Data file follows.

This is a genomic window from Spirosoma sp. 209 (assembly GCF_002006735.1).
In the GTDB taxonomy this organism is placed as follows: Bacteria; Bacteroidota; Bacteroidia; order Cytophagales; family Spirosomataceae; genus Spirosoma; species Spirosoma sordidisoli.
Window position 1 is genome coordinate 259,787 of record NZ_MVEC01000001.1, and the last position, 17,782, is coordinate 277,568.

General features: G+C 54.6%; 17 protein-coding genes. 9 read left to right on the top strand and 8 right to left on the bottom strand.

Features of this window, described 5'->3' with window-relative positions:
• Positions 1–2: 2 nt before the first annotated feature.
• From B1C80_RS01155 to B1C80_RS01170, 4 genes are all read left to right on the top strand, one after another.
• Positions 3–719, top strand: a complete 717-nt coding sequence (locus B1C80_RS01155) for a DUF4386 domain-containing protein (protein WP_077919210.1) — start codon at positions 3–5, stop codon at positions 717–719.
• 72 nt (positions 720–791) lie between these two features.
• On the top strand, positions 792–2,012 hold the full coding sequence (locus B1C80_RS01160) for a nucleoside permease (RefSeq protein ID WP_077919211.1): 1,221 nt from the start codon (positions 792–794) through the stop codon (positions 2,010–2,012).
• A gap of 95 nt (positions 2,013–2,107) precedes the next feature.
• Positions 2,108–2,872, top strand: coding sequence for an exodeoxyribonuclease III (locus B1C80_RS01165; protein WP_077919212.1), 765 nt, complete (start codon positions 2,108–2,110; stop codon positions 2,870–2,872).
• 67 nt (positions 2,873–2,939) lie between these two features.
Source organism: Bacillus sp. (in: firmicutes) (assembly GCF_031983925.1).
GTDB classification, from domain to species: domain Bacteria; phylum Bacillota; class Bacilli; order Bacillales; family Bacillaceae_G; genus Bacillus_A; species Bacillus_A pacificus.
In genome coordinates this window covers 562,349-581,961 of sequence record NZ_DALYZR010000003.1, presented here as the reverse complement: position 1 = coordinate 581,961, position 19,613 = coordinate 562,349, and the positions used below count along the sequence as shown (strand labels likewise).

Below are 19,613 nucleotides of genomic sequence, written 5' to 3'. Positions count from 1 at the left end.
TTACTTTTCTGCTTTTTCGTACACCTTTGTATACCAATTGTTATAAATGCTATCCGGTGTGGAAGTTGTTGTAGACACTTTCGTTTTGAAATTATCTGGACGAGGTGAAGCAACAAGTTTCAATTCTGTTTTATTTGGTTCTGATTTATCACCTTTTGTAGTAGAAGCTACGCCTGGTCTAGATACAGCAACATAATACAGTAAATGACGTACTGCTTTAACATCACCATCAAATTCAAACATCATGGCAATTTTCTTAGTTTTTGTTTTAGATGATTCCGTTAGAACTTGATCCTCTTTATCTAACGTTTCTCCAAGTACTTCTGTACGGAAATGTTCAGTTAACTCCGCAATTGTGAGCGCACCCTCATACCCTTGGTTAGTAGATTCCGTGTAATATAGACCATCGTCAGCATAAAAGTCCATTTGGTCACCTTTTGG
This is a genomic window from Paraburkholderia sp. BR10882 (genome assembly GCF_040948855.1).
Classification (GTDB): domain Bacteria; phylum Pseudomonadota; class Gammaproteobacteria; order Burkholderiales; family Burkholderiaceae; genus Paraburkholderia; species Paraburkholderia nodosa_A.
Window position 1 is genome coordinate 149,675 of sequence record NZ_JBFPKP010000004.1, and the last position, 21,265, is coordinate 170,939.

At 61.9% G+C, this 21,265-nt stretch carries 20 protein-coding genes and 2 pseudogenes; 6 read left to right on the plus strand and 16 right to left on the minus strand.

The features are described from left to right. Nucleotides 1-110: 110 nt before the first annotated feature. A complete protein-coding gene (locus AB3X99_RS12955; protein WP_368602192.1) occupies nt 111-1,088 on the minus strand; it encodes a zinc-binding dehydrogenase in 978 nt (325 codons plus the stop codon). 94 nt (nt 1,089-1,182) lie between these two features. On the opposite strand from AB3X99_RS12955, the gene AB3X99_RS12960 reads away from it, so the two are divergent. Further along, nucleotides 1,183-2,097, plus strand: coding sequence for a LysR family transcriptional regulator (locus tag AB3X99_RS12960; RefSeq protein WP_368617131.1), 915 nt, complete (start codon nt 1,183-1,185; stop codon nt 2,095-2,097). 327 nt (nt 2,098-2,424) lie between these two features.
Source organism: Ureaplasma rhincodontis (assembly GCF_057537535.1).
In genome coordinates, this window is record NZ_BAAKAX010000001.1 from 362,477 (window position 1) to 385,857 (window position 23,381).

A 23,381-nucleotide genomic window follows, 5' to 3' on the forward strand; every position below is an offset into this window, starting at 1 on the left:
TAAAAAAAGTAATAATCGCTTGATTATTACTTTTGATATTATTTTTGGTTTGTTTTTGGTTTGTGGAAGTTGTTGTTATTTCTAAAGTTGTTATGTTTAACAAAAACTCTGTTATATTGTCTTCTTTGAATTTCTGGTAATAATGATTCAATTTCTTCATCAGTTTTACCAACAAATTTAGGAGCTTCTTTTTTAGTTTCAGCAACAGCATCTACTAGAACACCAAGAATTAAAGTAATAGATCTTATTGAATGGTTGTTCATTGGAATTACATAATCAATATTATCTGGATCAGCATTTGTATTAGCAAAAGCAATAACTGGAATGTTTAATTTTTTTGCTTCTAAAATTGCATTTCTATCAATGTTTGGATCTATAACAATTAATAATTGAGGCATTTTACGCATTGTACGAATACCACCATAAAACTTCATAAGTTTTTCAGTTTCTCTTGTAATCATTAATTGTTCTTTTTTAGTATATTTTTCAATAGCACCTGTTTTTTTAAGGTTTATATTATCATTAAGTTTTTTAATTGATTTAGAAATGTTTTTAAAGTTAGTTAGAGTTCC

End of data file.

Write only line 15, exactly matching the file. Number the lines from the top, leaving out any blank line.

GTDB classification, from domain to species: domain Bacteria; phylum Bacillota; class Bacilli; order Bacillales; family Bacillaceae_G; genus Bacillus_A; species Bacillus_A pacificus.